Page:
The Importance of Backwards Compatibility
There’s so much excitement about the advances of technology—improved graphics, faster frame-rates, immersive sound—that often everything that has come before becomes lost in a sea of eager chatter, but is that how it should be? What importance do the older games have, and should we (as gamers) and they (as game publishers) care about them?
With both the new Xbox and PlayStation touting backwards compatibility among their list of features, what does it mean, and why is it so important?
What is backwards compatibility?
Simply put, backwards compatibility is the ability for you to play your PS4 games on your PS5; to download an Xbox One title on a Series X. The idea that the new generation of hardware is part of the same family as the old is to hammer home the word, compatible with the things that came before.
However, it is not to be confused with cross-gen. That comes with its own set of difficulties as explored in this article.
Consoles have been around a long time now. Many modern gamers are too young to remember shuffling about with a first-generation Nintendo Entertainment System, or Sega Master System, but that doesn’t make them too young to appreciate the history.
With each iteration of gaming consoles (and, to some extent, the home computer market), a new console often meant the old one is left in the dust. When the SNES replaced the NES, it was pretty much out with the old, and in with the new. The Sega Saturn replaced the Sega Megadrive and not one of the games transferred over. Then when the Playstation and Xbox arrived on the scene, no one was looking back – then it wasn’t a case of backward compatibility, these were new consoles by new manufacturers carving their own paths.
The pros and cons of maintaining system compatibility
Backwards compatibility is a complicated subject, with many objective positives and negatives. On the pros side:
Your library of games remains valid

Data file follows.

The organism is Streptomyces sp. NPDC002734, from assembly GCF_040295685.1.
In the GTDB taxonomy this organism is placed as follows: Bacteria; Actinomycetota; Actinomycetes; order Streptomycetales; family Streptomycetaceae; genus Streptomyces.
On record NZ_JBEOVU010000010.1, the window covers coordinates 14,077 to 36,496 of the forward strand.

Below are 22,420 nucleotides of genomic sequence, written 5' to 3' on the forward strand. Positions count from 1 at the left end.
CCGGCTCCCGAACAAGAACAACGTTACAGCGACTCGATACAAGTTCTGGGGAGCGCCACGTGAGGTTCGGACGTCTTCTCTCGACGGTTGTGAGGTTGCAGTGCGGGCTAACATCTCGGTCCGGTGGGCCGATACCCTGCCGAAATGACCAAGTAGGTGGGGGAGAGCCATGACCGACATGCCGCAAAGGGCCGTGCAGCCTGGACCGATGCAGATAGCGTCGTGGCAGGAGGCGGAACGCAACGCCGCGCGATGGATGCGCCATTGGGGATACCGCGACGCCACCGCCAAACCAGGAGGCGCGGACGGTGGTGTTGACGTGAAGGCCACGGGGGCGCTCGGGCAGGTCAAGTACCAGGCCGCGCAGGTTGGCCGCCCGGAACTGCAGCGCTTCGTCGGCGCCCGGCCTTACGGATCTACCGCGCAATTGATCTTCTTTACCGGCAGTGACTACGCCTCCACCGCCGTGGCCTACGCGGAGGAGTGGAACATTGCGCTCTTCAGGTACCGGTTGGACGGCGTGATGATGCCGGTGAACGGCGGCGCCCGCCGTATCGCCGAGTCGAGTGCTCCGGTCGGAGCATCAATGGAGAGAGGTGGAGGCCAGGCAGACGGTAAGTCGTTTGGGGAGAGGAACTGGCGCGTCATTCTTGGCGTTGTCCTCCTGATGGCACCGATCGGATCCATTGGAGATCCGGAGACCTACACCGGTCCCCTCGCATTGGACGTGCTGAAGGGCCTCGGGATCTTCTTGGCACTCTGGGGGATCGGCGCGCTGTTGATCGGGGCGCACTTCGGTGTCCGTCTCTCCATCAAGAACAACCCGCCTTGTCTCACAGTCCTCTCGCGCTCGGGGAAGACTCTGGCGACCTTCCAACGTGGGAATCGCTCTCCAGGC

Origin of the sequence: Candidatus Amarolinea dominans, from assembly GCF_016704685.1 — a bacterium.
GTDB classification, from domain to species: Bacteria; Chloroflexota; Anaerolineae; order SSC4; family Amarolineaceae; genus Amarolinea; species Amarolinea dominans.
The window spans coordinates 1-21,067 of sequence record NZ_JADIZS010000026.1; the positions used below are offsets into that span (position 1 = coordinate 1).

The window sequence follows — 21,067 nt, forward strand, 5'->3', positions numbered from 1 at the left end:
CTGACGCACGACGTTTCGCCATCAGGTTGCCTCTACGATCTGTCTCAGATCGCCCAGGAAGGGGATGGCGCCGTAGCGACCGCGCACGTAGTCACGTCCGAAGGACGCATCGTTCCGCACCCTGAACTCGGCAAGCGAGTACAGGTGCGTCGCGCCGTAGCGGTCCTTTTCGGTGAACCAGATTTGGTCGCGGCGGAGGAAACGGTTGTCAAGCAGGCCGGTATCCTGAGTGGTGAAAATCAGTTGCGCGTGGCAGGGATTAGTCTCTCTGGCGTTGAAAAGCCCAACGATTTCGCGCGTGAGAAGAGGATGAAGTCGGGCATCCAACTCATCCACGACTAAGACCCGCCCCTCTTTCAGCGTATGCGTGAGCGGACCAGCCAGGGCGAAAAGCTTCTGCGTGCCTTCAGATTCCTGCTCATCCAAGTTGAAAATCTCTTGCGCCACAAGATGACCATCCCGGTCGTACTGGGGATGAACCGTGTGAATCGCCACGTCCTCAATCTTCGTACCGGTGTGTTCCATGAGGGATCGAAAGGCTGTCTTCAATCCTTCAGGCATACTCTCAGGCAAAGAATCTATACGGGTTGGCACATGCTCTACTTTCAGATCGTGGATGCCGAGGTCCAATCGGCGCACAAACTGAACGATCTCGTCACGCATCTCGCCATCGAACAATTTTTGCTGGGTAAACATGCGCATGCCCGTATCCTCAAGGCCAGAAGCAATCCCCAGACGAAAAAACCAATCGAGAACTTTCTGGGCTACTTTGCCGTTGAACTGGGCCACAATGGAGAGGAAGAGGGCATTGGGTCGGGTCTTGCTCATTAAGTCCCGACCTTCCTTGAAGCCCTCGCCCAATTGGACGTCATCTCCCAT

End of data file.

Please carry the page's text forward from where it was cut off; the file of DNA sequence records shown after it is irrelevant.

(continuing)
Invalidating everything you have bought up to this point is a bold move, but that’s what a non-compatible system does. It takes all that great stuff and subtly encourages you never to play any of it again. Oh, there’s the fact that you can keep your old console active, and still jump back to those games whenever you want to, but when you have this new, shiny box with all its new, shiny games, are you really going to do that?
Your shelf is cleaner
If you are the kind of person who will keep their old console on the go while the new one takes its place as king, then you’re looking at a far more complicated set-up. More cables, more switches, more mess.
It may seem like a small thing to some, but ensuring a clean environment is of huge importance in many homes. An extra console with all its paraphernalia can tip the scales for some.
Old games remain current for longer
You may not have got round to many games you planned to, but when your system upgrade obsoletes them, the incentive to discover them will drop considerably. By keeping those games alive, your games gain longevity and hidden treasures are more likely to be discovered.
Your achievements are not lost
Ever since the Xbox 360 and PS3 introduced us to achievements and trophies, many gamers have striven to maintain an ever-growing collection. With backwards compatibility, these are preserved and can still be worked on.
The console launches with a far greater spread of games
Obviously more important to a console company, than the average consumer, but providing backwards compatibility means that the console is not starved of titles at launch, and instead can settle in comfortably with a library of existing games to draw on.
But on the side of cons:
Backwards compatibility is expensive
Years of development have gone into the new console generation; chipsets are updated, architecture redeveloped, and even the media involved jumps (from cartridge to CD, DVD, to BluRay, to digital). Maintaining an ability to run old games can often involve including old (and somewhat-obsolete) hardware in the box that’s not being used for any new functionality. It’s a production cost that is passed on to the customer.